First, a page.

Observing the tongue is another important diagnostic tool that Chinese medical practitioners use to help determine a diagnosis and treatment plan. Just like the pulses, the tongue in Chinese Medicine is thought to be a reflection of the entire body and its systems. By looking at specific corresponding areas on the tongue, your practitioner is able to learn and see how those systems are functioning within your body. You will be asked to stick your tongue out like you are licking an ice cream cone so that they can see the color of the tongue body, the general shape of the tongue, any cracks or deviations and the quality and color of the coating on the tongue. You will also be asked to touch the tip of your tongue to the roof of your mouth so that your practitioner can see the underneath sublingual veins where they will observe the color and thickness. All of this may seem slightly odd but it is very significant to your treatment. Do not brush your tongue prior to treatment as the natural presentation is very important.
4. ACUPUNCTURE TREATMENT
Based on all of the information that your practitioner has gathered through discussion, pulses and observation of the tongue they will develop a treatment and select acupoints that are tailored especially for you. Your practitioner will palpate or press on the acupuncture points prior to inserting the needles which are placed at specific acupoints along the body that access the qi or energy of that channel. Once needles are inserted, your practitioner may stimulate the needle by twisting and rotating or by lifting and thrusting. None of this should be painful at all and is used to stimulate the qi. Acupuncture needles are small and as thin as a cat’s whisker and are not hollow like hypodermic needles used in Western medicine. In fact about 40 acupuncture needles can fit inside of a hypodermic needles! At Oasis of Harmony Wellness, I walk my patients through their first needling process by having them take a deep breath in and inserting the needle on the exhale.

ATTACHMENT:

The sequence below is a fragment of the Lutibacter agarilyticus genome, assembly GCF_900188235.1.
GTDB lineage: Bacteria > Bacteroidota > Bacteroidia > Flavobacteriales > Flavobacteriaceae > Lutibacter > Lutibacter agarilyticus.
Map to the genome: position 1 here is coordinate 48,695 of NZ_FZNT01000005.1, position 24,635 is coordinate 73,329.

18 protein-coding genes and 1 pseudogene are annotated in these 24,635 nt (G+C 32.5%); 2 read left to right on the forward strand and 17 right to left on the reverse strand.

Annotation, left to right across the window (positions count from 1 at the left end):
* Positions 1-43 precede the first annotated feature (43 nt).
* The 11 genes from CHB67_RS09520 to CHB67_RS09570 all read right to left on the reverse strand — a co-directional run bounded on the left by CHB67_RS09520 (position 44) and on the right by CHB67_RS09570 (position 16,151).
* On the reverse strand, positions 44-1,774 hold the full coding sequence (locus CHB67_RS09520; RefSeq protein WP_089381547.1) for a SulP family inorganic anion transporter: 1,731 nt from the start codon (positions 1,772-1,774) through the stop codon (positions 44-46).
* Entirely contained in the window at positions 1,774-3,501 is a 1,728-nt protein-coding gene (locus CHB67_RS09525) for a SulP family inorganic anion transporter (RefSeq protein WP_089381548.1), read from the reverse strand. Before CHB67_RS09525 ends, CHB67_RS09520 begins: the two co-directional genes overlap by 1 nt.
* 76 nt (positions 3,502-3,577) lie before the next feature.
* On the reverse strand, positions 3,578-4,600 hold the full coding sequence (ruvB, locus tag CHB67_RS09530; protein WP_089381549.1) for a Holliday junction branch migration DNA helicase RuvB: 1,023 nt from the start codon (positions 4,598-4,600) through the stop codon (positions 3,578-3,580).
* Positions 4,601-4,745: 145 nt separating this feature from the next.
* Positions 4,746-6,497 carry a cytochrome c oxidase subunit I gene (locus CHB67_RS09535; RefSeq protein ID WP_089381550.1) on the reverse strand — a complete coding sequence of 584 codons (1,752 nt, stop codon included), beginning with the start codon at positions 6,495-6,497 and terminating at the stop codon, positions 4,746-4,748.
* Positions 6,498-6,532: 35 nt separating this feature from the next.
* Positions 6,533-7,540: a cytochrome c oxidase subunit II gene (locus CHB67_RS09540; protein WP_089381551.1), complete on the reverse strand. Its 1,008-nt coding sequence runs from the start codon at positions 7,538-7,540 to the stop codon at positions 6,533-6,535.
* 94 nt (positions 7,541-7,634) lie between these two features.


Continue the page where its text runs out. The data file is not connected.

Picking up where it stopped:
5. MOXIBUSTION TREATMENT
Your treatment may also include the use of moxibustion or moxa. Moxa is another traditional technique that is used alone or in conjunction with acupuncture. Moxa involves burning a medicinal herb known as Mugwort either directly on the body, on top of the acupuncture needle or indirectly from about an inch or so away from the body. Moxibustion is used in order to stimulate the smooth flow of qi and blood, to warm the area that is being treated and to promote healing. There are many forms of moxa and many different techniques that are used to administer moxa. Moxa can be used for pain relief, digestive disorders, menstrual disorders and much more. A fun fact about moxa is that it can be used in pregnancy to turn a breeched baby by burning it on the mother’s little toe!
6. OTHER TECHNIQUES FOR TREATMENT
Other traditional techniques that may be used in your treatment include cupping, gua sha or tui na. Cupping is when glass or silicone cups are placed directly onto your skin and produce a suction. This technique is used to increase blood flow and decrease inflammation and pain. Some patients describe cupping to feel like a massage and is very relaxing. Your practitioner may move the cups around or leave them in a specific location for anywhere from 3-5 minutes.
Gua Sha is another ancient technique that may be used which involves using a tool that is typically made out of smooth jade or animal horn to scrape the skin in order to improve circulation, blood flow and decrease inflammation. Your practitioner will apply oil to your skin and use the gua sha tool in long or short strokes in a downward motion over acupuncture channels in order to stimulate the qi. This is really great for muscle pain, neck, back and shoulder pain.
Tui Na is a form of Chinese therapeutic massage or bodywork that is sometimes used in treatment in conjunction with acupuncture and/or moxibustion. It is used to get the qi moving in the meridians and within the muscles. Your practitioner will stimulate acupressure points in order to treat acute and chronic musculoskeletal pain and conditions.